But there’s lots, including a Polish bar, soul food and more, so keep reading and discovering.


No one, including me, has ever explained why The Bristol has an English name for a midwestern farm to table restaurant with a fair amount of pasta, but otherwise Anthony Todd offers a nice history of one of Chicago’s most influential restaurants, celebrating its 10th anniversary this week: “Back in 2008, the term ‘farm-to-table’ wasn’t yet the marketing buzzword it is today, and the Bristol was doing it right. The team created relationships with farmers, giving them shoutouts on its menus and sourcing the best ingredients it could. ‘We felt fervently about sourcing,’ says [co-owner John] Ross. ‘These days, it’s more inferred, and it’s less necessary to educate diners. It’s gotten to the point where most restaurants, if they have any belief in their own product, should be buying that way.’” They’ll be offering a $39 four-course throwback menu through Thursday—though many things on the original menu remain favorites to this day.


Couldn’t resist that Chicago author’s line… but Phil Vettel finds eating at Dutch & Doc’s better than eating at a place called Mom’s: “I can’t believe I’m saying this, but don’t miss the chicken wings. Pandel isn’t doing some reimagined treatment here. These are straight-up Buffalo-style wings, served with the requisite celery stalks and an excellent blue-cheese dip. The flavors are note-perfect.” But he says don’t stop with bar food: “Dutch and Doc’s has a nice range of adult eating, including a quartet of pasta dishes—the pappardelle with beef-pork sugo, pecorino and torn basil with a porcini-inflected pomodoro sauce is a keeper.”


Mike Sula laments the absence of a long pasta list at Matt Troost’s return to the kitchen, Good Measure in River North, but the Three Aces/Charlatan chef is doing good work nonetheless: “Good Measure seems like a good fit for the often-irreverent Italo-bar food he was capable of at Three Aces. He goes there with cylindrical deep-fried supplì, arancini-like deep-fried Roman risotto fritters, here spiked with pepperoni and planted in a radiant marinara made with sweet Sungold cherry tomatoes. And again (with a detour to France) with ribbons of prosciutto on toast slicked with a creamy, eggy sauce gribiche with bracingly fresh parsley and chervil. Gluey and overelastic, burrata makes a less credible case with cucumber, pickled peaches, and puffed quinoa.”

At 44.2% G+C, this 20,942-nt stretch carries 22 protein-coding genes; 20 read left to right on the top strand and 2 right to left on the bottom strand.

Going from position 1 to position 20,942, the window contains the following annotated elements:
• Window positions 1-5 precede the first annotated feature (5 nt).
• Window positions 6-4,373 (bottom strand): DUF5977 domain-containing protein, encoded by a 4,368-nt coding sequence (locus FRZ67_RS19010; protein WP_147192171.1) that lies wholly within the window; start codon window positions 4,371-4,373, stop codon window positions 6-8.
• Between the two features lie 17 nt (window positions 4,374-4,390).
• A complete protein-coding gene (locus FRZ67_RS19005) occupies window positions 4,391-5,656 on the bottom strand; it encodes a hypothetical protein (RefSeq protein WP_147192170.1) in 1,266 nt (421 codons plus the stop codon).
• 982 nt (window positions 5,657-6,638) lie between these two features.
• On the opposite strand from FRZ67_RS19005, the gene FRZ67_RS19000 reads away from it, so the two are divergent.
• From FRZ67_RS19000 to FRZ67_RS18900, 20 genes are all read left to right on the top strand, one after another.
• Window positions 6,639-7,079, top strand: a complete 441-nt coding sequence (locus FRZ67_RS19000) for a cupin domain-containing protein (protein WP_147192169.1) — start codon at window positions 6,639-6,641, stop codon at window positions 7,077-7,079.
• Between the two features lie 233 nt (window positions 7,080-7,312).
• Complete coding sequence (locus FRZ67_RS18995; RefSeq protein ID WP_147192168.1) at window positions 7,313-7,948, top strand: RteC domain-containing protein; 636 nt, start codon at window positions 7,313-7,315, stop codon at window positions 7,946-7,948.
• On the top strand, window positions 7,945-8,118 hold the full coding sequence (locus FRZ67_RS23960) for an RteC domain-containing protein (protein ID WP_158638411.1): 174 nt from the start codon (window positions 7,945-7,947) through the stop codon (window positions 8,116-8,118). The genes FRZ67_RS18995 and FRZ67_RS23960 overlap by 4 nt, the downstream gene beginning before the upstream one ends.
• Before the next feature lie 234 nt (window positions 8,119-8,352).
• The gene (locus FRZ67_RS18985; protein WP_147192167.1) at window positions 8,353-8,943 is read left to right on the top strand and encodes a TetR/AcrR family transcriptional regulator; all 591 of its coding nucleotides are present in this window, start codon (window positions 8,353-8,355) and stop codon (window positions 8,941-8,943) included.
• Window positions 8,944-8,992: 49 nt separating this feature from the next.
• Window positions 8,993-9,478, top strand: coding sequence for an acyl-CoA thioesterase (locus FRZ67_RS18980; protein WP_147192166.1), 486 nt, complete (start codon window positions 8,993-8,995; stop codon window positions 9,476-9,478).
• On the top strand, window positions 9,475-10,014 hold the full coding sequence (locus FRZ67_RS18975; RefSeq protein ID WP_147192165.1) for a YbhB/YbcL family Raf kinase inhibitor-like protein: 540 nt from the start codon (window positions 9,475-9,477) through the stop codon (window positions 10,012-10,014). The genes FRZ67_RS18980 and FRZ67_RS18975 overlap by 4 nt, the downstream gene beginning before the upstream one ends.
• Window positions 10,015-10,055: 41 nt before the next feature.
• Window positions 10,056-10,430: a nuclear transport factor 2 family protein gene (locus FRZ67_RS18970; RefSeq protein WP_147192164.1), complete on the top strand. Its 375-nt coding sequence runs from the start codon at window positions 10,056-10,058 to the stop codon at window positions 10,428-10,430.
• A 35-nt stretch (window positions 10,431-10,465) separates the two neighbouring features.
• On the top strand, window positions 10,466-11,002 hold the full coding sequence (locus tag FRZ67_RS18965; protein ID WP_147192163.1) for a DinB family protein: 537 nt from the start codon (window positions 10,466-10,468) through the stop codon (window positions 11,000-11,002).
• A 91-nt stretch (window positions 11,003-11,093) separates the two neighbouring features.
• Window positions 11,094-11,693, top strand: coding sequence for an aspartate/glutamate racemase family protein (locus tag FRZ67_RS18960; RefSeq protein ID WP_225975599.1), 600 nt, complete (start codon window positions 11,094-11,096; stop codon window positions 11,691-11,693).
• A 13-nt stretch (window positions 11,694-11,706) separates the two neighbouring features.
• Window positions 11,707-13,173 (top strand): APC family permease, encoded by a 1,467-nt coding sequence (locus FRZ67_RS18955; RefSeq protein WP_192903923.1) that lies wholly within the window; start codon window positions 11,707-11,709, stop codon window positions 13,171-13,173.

Graham Meyer says the new Cafe Bonhomme is trendy—as in trending downward: “The venerable space that houses Cafe Bonhomme most recently housed the lamentably short-lived Pearl Tavern and its reboot, Pearl Brasserie, which was even shorter lived (but less lamentably so). As the space has cycled through restaurants, it’s been like a blanket deteriorating: Pearl Tavern was trim and tight. Pearl Brasserie wore thin in a few spots. Cafe Bonhomme has some holes.”


“Are there too many local coffee roasters?” asks Nick Kindelsperger, who proceeds to talk with several of them about why there are so many, and to list no fewer than 38. Meanwhile, what he doesn’t like, and explains why with the help of some experts, is diner coffee: “Turns out, lots of diners serve weak coffee. How else do you think they can afford to endlessly refill those mugs? But after a few weeks of diner hopping, I also came to the conclusion that most diner coffee isn’t just weak, it’s bad. With a few notable exceptions, I could barely finish a cup. I encountered coffee that was achingly bitter, aggressively smoky and somehow still watery. Some sips stung with an astringency that left my tongue oddly dry.”